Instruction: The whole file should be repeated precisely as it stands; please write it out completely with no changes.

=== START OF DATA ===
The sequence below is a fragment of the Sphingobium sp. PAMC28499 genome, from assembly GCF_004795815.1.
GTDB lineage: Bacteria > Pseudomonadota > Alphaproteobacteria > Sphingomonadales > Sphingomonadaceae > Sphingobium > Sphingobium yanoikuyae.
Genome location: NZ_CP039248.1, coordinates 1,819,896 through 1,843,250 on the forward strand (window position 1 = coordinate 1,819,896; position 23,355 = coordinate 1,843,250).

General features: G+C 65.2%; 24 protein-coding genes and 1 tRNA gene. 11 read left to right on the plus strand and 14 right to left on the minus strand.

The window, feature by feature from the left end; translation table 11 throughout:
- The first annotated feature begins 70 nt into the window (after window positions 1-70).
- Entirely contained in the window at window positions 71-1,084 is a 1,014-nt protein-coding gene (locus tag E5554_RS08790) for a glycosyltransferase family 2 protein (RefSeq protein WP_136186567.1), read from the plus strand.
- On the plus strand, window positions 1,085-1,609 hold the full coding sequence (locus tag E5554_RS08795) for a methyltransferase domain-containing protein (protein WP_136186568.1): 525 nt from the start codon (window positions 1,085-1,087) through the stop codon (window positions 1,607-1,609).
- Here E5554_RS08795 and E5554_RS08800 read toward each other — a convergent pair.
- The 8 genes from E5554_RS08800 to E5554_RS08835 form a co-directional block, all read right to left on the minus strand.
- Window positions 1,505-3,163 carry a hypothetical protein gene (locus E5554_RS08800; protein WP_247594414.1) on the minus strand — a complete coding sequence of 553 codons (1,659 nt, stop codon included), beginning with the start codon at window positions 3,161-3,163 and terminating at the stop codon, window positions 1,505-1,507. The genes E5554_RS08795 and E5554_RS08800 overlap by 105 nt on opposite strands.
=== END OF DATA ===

The sequence below is a fragment of the Sphingobium sp. PAMC28499 genome, from assembly GCF_004795815.1.
GTDB lineage: Bacteria > Pseudomonadota > Alphaproteobacteria > Sphingomonadales > Sphingomonadaceae > Sphingobium > Sphingobium yanoikuyae.
Genome location: NZ_CP039248.1, coordinates 1,819,896 through 1,843,250 on the forward strand (window position 1 = coordinate 1,819,896; position 23,355 = coordinate 1,843,250).

General features: G+C 65.2%; 24 protein-coding genes and 1 tRNA gene. 11 read left to right on the plus strand and 14 right to left on the minus strand.

The window, feature by feature from the left end; translation table 11 throughout:
- The first annotated feature begins 70 nt into the window (after window positions 1-70).
- Entirely contained in the window at window positions 71-1,084 is a 1,014-nt protein-coding gene (locus tag E5554_RS08790) for a glycosyltransferase family 2 protein (RefSeq protein WP_136186567.1), read from the plus strand.
- On the plus strand, window positions 1,085-1,609 hold the full coding sequence (locus tag E5554_RS08795) for a methyltransferase domain-containing protein (protein WP_136186568.1): 525 nt from the start codon (window positions 1,085-1,087) through the stop codon (window positions 1,607-1,609).
- Here E5554_RS08795 and E5554_RS08800 read toward each other — a convergent pair.
- The 8 genes from E5554_RS08800 to E5554_RS08835 form a co-directional block, all read right to left on the minus strand.
- Window positions 1,505-3,163 carry a hypothetical protein gene (locus E5554_RS08800; protein WP_247594414.1) on the minus strand — a complete coding sequence of 553 codons (1,659 nt, stop codon included), beginning with the start codon at window positions 3,161-3,163 and terminating at the stop codon, window positions 1,505-1,507. The genes E5554_RS08795 and E5554_RS08800 overlap by 105 nt on opposite strands.